I know the basics of finding the biomass of something - stick it in the oven and cook it until all the water has vaporized. Water is not biomass; water is not *living *(bio in biomass).

But what temperature should I set the oven to? And how long should I cook the object as to ensure all the water has been vaporized? Anyone with any personal experience?

I think that you’re thinking of ash. The name might give some indication of what you’re targeting at the end of the day.

Ash would imply combustion, which would remove most of the weight of a living object. C turns into CO2, and plenty of other combustible and/or volatile substances also are removed in combustion.

I’m pretty sure biomass is just the dry weight as the OP asks for. Looking at definitions online, I find many that specify dry weight.

I don’t know if an oven is necessarily the best technique, but I’d recommend a temperature of 150-200 F. (This is about what’s used for making beef jerky). The length of time depends on how thin your specimen is. For 1/4" beef jerky on a rack, 8 hours is sufficient, but I suspect a whole roast would take several days.

Of course, you could use a dehydrator that relies more on moving air than on heat. My dehydrator (which we use for fruits) puts out only a little extra heat; I doubt anything in there gets over 90 F. Again, time depends a lot on thickness. 8-12 hours is good for most slices.

Neither of these methods can get you to exactly 0% moisture content, but they’ll get close.

Somebody fight (or confirm?) my ignorance here. I believe biomass is defined and calibrated as the weight of the carbon in the sample. A real sample, even fully dehydrated, still contains some amount of other elements, but only the weight of the carbon counts. So this has to be computed by some biometric process that teases out the weight of the C from the weight of everything else.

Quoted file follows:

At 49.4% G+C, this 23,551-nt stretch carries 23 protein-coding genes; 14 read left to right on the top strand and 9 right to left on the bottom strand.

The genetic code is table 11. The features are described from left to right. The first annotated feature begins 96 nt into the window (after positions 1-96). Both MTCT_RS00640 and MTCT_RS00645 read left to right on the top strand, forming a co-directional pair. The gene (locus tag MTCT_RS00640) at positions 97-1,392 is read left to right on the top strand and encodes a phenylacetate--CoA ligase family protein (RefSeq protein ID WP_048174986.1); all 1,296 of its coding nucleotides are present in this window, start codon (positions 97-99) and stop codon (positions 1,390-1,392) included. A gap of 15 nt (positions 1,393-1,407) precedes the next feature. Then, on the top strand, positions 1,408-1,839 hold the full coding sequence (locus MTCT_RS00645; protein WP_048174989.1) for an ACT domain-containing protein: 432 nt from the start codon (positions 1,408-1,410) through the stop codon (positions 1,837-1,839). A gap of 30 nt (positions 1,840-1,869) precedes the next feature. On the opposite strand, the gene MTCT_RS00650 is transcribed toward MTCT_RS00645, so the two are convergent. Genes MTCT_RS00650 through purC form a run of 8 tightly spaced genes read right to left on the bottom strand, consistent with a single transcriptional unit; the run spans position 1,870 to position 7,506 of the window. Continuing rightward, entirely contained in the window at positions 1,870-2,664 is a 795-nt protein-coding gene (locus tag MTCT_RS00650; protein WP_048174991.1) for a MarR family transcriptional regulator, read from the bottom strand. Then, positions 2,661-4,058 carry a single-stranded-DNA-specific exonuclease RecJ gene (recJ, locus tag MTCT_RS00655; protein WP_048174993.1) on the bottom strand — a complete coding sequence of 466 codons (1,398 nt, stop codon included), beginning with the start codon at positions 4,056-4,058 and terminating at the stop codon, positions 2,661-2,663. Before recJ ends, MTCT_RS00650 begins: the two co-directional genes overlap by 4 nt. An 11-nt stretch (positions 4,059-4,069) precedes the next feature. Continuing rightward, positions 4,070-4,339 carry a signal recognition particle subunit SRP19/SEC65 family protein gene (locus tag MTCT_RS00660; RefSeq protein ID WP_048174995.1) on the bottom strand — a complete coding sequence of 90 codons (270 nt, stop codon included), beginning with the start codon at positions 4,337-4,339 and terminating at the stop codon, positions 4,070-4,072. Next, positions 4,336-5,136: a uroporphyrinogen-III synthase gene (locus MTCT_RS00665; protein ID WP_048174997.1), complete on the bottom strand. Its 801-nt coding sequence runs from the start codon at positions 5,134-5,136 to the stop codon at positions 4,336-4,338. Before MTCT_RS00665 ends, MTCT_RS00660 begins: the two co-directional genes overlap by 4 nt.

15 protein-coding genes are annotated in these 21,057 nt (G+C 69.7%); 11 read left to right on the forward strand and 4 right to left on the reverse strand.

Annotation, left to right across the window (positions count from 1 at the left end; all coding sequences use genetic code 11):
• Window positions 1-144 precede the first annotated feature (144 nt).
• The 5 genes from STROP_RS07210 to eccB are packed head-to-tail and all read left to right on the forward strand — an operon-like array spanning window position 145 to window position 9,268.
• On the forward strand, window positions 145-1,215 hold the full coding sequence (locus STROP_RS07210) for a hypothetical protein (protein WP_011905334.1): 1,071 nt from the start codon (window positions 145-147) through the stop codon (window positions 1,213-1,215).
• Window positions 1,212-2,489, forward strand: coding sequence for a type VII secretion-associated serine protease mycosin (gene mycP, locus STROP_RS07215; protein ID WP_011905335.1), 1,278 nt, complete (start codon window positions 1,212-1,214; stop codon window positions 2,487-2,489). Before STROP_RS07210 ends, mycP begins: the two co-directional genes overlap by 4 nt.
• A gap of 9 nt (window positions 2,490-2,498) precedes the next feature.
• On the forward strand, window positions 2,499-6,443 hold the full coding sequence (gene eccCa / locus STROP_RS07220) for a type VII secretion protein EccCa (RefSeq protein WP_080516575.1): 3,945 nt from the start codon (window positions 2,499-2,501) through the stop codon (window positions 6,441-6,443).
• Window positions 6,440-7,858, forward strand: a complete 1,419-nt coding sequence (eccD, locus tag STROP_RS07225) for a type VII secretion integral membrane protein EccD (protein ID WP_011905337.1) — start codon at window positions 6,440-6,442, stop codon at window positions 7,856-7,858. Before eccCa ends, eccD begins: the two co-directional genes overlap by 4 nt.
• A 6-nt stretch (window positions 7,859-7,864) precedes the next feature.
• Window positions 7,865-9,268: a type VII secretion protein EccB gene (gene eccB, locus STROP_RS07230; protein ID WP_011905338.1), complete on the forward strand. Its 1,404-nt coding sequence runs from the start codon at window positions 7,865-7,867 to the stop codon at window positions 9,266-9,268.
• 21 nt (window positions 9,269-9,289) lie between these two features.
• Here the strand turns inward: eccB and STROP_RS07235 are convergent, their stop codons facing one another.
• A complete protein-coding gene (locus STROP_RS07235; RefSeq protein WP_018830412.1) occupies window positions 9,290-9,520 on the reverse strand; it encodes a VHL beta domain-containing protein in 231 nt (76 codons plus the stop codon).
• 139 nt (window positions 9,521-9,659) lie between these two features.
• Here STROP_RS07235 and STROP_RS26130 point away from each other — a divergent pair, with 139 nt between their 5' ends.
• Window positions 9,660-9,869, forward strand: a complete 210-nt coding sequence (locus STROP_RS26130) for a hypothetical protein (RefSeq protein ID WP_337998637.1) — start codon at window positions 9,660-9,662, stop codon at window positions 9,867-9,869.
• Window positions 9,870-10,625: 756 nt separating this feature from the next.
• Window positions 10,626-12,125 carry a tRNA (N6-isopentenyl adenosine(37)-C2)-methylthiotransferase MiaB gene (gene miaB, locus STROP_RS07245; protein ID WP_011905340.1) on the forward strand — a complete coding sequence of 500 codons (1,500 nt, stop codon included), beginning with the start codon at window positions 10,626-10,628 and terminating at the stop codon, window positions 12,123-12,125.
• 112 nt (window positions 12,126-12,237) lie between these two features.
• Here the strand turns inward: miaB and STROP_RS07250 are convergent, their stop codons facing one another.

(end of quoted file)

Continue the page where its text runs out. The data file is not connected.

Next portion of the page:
From Wikipedia article on biomass:

From the introductory section:

(Bold added.)

The measurement might be a total amount (grams or tons), or a productivity measurement (grams or tons per year, e.g.), or a density measurement (grams per square meter on land, or grams per cubic meter in the ocean).

Thus you might see measurements with units like these (from farther down in the same wiki):

ETA: I learned about this stuff while writing a term paper on bioproductivity in the ocean, in an introductory oceanography class I took some 25 years ago.

It matters what you’re trying to measure. A spider? A pile of algae? Your annoying younger sibling?

I usually have a student per term attempt to do similar measurements for their project, so I would be happy to help you with tips if you let me know what substances you’re working with.

The test you want to run is called a proximate analysis.

A weighed sample is heated at a certain temperature and time to drive off moisture. Then you do a test for volatile compouds such as** fat**. Then it is burned to determine the ash content. This may involve a moisture meter and an oven and some other equipment. Do you have access to lab equipment?

You will end up with a certain percent that was moisture, then volatile/fat, then ash. Subtract these percentages from 100. The missing amount/percent is the **nitrogen/protein **or what you are referring to as the biomass.

I am familiar with the analysis as it applies to feedstuffs but the test methods are the same.

Research proximate analysis. This might be what you are looking for.

Thank you, and thank you all for the advice, suggestions, and help. Ice Cream, I will PM you.